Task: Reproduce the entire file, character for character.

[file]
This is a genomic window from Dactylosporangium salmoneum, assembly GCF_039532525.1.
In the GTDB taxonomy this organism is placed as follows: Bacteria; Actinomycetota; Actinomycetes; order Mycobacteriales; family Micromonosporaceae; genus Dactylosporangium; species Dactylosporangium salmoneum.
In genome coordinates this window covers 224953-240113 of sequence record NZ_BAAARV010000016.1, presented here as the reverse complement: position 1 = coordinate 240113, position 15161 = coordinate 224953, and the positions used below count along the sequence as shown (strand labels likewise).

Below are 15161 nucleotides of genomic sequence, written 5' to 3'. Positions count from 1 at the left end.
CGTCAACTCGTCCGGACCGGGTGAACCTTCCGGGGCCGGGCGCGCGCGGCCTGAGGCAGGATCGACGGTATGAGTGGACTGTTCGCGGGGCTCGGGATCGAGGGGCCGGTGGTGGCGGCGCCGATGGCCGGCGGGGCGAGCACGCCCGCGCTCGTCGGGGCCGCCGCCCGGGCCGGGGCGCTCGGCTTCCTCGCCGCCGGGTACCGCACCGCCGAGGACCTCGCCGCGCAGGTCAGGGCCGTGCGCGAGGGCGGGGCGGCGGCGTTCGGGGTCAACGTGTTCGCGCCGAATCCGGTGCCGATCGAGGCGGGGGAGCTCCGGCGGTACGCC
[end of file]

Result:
This is a genomic window from Dactylosporangium salmoneum, assembly GCF_039532525.1.
In the GTDB taxonomy this organism is placed as follows: Bacteria; Actinomycetota; Actinomycetes; order Mycobacteriales; family Micromonosporaceae; genus Dactylosporangium; species Dactylosporangium salmoneum.
In genome coordinates this window covers 224953-240113 of sequence record NZ_BAAARV010000016.1, presented here as the reverse complement: position 1 = coordinate 240113, position 15161 = coordinate 224953, and the positions used below count along the sequence as shown (strand labels likewise).

Below are 15161 nucleotides of genomic sequence, written 5' to 3'. Positions count from 1 at the left end.
CGTCAACTCGTCCGGACCGGGTGAACCTTCCGGGGCCGGGCGCGCGCGGCCTGAGGCAGGATCGACGGTATGAGTGGACTGTTCGCGGGGCTCGGGATCGAGGGGCCGGTGGTGGCGGCGCCGATGGCCGGCGGGGCGAGCACGCCCGCGCTCGTCGGGGCCGCCGCCCGGGCCGGGGCGCTCGGCTTCCTCGCCGCCGGGTACCGCACCGCCGAGGACCTCGCCGCGCAGGTCAGGGCCGTGCGCGAGGGCGGGGCGGCGGCGTTCGGGGTCAACGTGTTCGCGCCGAATCCGGTGCCGATCGAGGCGGGGGAGCTCCGGCGGTACGCC